So then I made contact with economic expert Tim Buckley, Director of Energy Finance Studies, Australasia for the Institute of Energy Economics and Financial Analysis (IEEFA), who provided expert financial evidence in the Queensland Land Court objection to Adani.

Buckley finds it hard to believe that Adani and the Australian Federal Government could even still be pursuing this.

As he explained, the Carmichael coal mine is rated as a ~US$10 billion (A$16.5 billion) project.

However, as Buckley told me, Adani’s current market cap is US$1.5 billion, and they are carrying US$2 billion in debt. So we ask where are they going to get the A$16.5 billion needed to construct the project?

A multitude of international finance houses have ruled out investing in this project, and the only other organisation that showed the slightest interest in it, Korean equity partner Posco, have already downed tools and gone home.

Closer to home Australia’s Commonwealth Bank this week walked away from doing business with Adani.

Abbott's latest brainsnap: The Dirty Energy Finance Corp

So the only people (on Earth) left trying to push this dog of a coal mine, is Adani, the Queensland Government and the Abbott Federal Government.

So, I asked of Buckley,

“How could this thing possibly work now?”

Buckley replied:

“Well the only thing that could get this off the ground now is the Abbott government’s so-called Dirty Energy Finance Corporation”.

The “Dirty Energy Finance Corporation” is a nickname bestowed upon an Abbott government measure, the Northern Australia Infrastructure Facility, which will provide $5 billion in loan facility for developing infrastructure in Northern Australia. Government officials reportedly stating that: 

‘was to help stimulate developments that may not have been able to win approval without assistance’.

The supposition is that much of this funding would allow resource projects that cannot get funding from the private sector, to proceed after all, backed by our fossil fuel-loving federal government.

It is a strange thing, really it is, this Northern Australia Infrastructure Facility. If a project cannot get funding in the market place, there’s usually a pretty damn good reason why: that being it won’t make any money. Thus, no bank or private investor looking to make a buck would touch said project with a 3.048m pole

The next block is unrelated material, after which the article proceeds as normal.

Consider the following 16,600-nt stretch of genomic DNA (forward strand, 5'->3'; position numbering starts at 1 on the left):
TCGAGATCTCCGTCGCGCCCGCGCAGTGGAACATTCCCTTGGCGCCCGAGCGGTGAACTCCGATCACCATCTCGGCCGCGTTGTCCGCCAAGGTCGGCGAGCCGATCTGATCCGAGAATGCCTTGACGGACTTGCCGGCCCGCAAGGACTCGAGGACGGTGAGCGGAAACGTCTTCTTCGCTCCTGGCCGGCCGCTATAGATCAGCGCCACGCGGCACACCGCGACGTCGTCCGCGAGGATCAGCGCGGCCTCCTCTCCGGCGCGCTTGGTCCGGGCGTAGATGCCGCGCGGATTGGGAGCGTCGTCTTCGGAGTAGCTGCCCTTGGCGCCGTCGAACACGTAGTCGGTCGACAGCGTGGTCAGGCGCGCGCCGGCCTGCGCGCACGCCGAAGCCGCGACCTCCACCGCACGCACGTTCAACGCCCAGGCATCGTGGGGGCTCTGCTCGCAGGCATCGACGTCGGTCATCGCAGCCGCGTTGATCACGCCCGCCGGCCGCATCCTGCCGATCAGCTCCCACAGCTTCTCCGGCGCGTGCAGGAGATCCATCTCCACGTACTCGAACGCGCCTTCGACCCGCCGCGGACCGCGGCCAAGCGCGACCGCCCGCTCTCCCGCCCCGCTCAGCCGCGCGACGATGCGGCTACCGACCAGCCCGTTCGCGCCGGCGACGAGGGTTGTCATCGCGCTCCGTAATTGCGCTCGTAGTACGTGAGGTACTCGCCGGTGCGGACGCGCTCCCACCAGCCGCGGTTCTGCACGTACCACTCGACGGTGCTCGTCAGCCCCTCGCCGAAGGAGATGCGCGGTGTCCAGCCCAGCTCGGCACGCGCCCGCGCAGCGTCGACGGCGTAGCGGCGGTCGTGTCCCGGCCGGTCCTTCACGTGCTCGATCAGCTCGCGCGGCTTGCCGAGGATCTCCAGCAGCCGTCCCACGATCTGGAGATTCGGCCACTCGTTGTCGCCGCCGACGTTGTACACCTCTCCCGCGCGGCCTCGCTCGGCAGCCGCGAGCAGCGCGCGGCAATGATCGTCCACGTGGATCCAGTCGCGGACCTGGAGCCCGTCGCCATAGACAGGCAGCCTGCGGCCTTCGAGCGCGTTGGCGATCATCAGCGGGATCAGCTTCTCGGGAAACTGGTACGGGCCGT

The entire idea of the Dirty Energy Corp is, seemingly, to shore up the Abbott Government’s blind, backwards looking support of coal.

If Tony Abbott and Greg Hunt do decide to fund the Carmichael mine through the Dirty Energy Finance Corporation this will further erode their already badly shredded financial credibility.

Effectively, Tony Abbott will have to ask the tax payer to invest $16.5 billion dollars in a project that no one wants and will never show a profit.

And I can strongly surmise it will never show a profit for this reason.

India throws future imports of coal from Austalia into question

Just as I was concluding this piece, I checked a site I use for global energy research, 321Energy.com. There I found this story from India’s Economic Times, headlined: Coal imports drop by 11 per cent to 19 million tonnes in July’.

And this reminded me of something else Buckley told me, which is that India has a strong policy to increase domestic coal production, so as to reduce and then cease reliance on imported coal. This would free India’s energy sector of the vagaries of international coal pricing. India hopes to cease coal imports before 2020, possibly by 2017-18.

This policy comes from the very top, India’s Prime Minister Narendra Modhi through Energy Minister Piyush Goyal.

Additionally, renewable energy is making great strides in India.

All of which just makes you throw up your hands in despair when trying to understand why Adani, along with the Queensland and Federal governments seem still determined to put this appallingly destructive mine in place.

If indeed built, this mine will bring destruction to Indigenous lands, farmland, flora and fauna, the precious waters of the Great Artesian Basin, the Great Barrier Reef and the very air we breathe through greenhouse gas emissions.

And then if it is built, by the time Adani are ready to start shipping coal, India itself will no longer want it.

Adani’s Carmichael coal mine is the very definition of a bad idea.

Lachlan Barker blogs at cyclonecharlie88.blogspot.com.au and you can follow him on Twitter @CycloneCharlie8.